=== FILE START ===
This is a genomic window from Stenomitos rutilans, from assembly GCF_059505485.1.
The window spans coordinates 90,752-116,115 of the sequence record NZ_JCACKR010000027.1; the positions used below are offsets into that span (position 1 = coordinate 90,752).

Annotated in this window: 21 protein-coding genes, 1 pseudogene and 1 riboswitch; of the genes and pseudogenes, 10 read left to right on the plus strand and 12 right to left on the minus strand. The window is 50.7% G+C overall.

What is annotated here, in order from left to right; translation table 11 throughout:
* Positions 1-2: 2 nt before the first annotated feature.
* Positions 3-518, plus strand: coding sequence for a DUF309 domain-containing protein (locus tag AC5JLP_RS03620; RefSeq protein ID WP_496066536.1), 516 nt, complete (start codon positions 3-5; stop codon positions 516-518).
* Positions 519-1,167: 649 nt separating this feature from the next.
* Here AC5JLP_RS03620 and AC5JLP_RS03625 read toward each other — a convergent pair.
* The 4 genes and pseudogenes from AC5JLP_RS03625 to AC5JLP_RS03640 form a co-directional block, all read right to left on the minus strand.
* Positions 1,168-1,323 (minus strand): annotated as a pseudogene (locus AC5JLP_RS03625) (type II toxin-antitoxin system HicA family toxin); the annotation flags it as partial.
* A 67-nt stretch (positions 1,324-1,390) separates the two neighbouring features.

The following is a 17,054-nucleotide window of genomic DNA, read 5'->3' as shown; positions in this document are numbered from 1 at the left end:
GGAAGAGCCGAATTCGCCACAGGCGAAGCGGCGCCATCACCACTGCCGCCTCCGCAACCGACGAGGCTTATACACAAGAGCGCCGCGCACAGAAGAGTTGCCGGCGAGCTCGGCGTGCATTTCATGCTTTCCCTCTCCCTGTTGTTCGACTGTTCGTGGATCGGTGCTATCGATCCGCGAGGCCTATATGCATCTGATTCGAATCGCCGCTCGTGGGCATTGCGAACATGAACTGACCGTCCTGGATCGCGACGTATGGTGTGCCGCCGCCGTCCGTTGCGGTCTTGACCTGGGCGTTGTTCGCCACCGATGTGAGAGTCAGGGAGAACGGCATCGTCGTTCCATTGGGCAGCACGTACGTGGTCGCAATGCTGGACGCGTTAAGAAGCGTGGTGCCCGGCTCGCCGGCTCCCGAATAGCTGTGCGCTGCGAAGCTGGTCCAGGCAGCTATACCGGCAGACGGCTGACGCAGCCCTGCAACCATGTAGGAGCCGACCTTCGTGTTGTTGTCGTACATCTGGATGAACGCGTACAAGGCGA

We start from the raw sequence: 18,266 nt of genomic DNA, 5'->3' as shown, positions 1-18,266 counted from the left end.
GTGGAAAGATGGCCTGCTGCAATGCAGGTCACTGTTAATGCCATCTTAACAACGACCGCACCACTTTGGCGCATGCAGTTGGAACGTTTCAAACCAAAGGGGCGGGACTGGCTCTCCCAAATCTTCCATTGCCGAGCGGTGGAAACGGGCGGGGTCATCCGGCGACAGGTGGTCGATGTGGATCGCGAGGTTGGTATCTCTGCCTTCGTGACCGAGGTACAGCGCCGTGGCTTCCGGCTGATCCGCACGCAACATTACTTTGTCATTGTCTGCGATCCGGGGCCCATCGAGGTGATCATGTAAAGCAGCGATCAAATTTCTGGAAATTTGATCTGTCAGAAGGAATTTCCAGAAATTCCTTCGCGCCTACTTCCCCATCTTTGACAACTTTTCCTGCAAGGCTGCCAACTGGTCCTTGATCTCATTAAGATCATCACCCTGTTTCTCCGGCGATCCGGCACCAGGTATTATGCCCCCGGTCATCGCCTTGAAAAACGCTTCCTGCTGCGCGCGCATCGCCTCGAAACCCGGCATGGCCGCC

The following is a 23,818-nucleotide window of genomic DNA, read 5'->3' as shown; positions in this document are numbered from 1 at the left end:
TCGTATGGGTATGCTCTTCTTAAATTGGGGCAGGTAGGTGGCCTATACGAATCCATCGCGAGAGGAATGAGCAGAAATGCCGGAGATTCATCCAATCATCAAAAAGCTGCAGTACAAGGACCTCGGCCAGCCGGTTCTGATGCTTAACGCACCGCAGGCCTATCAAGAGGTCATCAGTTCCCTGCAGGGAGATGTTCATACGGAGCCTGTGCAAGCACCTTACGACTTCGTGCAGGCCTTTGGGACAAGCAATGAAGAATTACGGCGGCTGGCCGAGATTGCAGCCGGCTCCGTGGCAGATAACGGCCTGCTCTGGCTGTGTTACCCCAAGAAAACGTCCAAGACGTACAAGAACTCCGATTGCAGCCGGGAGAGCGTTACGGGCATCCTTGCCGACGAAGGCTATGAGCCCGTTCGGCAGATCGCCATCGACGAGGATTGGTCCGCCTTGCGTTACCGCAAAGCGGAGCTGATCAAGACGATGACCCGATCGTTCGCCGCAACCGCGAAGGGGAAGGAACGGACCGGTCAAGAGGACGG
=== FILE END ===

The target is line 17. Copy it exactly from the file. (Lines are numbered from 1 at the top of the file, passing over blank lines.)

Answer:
TCGTATGGGTATGCTCTTCTTAAATTGGGGCAGGTAGGTGGCCTATACGAATCCATCGCGAGAGGAATGAGCAGAAATGCCGGAGATTCATCCAATCATCAAAAAGCTGCAGTACAAGGACCTCGGCCAGCCGGTTCTGATGCTTAACGCACCGCAGGCCTATCAAGAGGTCATCAGTTCCCTGCAGGGAGATGTTCATACGGAGCCTGTGCAAGCACCTTACGACTTCGTGCAGGCCTTTGGGACAAGCAATGAAGAATTACGGCGGCTGGCCGAGATTGCAGCCGGCTCCGTGGCAGATAACGGCCTGCTCTGGCTGTGTTACCCCAAGAAAACGTCCAAGACGTACAAGAACTCCGATTGCAGCCGGGAGAGCGTTACGGGCATCCTTGCCGACGAAGGCTATGAGCCCGTTCGGCAGATCGCCATCGACGAGGATTGGTCCGCCTTGCGTTACCGCAAAGCGGAGCTGATCAAGACGATGACCCGATCGTTCGCCGCAACCGCGAAGGGGAAGGAACGGACCGGTCAAGAGGACGG